In one such case, the parents had served, unwittingly, as role models for aggressive behaviour.
Nine-year-old Rishabh Mehta (name changed) had to seek counselling in Mumbai after complaints that he was hitting children smaller than him out of frustration over scoring low on exams. “He hit his teacher once, which is when his parents brought him in for therapy,” says Dr Tank. “The parents had been under a lot of stress and argued in front of Mehta, which led him to pick up this behaviour.”
After five months of behaviour therapy, he is calmer and understands the implications of indulging in violent behaviour.
“In times of stress, there is often less interaction with adult role models such as parents, extended family and neighbours, and many children cannot pick up the empathetic skills needed for social interactions and conflict resolution,” says Dr Sagar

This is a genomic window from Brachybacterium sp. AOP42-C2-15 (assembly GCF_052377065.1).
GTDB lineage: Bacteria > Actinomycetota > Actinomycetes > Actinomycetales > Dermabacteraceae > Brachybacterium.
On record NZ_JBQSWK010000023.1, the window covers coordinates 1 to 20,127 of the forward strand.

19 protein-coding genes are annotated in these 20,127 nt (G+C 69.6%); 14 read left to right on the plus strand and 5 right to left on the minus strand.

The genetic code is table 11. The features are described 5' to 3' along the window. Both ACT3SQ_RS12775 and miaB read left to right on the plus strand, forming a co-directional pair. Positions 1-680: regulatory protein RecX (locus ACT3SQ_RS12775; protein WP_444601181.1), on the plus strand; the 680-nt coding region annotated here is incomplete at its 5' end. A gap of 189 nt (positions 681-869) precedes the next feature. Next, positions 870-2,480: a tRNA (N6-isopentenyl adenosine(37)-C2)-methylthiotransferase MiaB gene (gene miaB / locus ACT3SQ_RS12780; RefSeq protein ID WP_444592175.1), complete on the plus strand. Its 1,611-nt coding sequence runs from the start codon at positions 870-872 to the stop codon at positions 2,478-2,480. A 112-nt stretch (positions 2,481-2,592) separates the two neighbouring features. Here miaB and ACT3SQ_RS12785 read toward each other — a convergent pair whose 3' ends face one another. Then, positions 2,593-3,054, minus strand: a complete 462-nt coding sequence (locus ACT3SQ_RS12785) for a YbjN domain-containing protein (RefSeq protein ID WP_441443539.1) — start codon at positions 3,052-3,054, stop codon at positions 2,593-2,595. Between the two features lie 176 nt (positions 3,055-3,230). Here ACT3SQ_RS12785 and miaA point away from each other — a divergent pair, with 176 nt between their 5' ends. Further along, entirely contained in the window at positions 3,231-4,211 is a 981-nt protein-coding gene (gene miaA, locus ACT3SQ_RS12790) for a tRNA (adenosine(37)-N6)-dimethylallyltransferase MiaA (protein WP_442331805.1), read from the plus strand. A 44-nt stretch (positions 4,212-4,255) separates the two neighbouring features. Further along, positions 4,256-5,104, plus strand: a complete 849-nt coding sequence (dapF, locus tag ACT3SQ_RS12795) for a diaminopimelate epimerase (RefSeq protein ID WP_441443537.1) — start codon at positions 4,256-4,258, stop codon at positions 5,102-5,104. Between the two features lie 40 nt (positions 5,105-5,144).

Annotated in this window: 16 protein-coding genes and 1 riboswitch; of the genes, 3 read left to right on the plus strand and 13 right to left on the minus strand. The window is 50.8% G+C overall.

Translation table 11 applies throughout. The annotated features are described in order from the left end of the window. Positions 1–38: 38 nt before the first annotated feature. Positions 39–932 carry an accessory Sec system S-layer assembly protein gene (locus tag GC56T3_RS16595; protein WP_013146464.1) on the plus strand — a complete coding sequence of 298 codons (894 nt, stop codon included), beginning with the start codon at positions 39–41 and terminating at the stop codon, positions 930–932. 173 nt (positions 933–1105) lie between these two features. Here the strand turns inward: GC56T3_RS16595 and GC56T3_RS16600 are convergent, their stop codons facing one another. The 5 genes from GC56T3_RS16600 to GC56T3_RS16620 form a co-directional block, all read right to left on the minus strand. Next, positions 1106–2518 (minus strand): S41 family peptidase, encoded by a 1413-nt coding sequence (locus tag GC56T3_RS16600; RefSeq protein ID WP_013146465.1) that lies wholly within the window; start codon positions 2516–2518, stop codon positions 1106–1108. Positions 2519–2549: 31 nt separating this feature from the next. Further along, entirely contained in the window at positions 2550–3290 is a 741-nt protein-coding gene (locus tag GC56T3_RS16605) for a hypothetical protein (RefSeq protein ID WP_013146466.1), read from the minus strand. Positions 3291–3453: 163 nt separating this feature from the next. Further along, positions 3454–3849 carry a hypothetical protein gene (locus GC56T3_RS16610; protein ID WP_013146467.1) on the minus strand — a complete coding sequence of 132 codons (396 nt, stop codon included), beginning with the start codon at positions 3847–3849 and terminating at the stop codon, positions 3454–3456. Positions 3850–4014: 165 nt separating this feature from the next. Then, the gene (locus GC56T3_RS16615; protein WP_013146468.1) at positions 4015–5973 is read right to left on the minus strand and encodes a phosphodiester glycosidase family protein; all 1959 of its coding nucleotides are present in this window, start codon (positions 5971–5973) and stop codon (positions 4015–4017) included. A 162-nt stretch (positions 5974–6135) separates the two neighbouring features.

Adding to social isolation is over-dependence on social networking platforms. “Instead of talking to people IRL [‘in real life’], social interactions for many people – not just teenagers – are now about superficial witty remarks and emoticons, which lower personal involvement and empathy,” Dr Parikh says.
Vigilance is the easiest defence against such behaviour.
“When you see the first sign of aggression, ask the child to stop right there. Talk to the child about using mouth versus hands, words versus action. If the behaviour persists, don’t hesitate to seek a counsellor’s help,” Dr Tank says.
Agrees Dr Sagar: “Talk, talk, talk. You have to know what your child is thinking and feeling to make them feel safe, cared for and connected so they become emotionally secure adults.”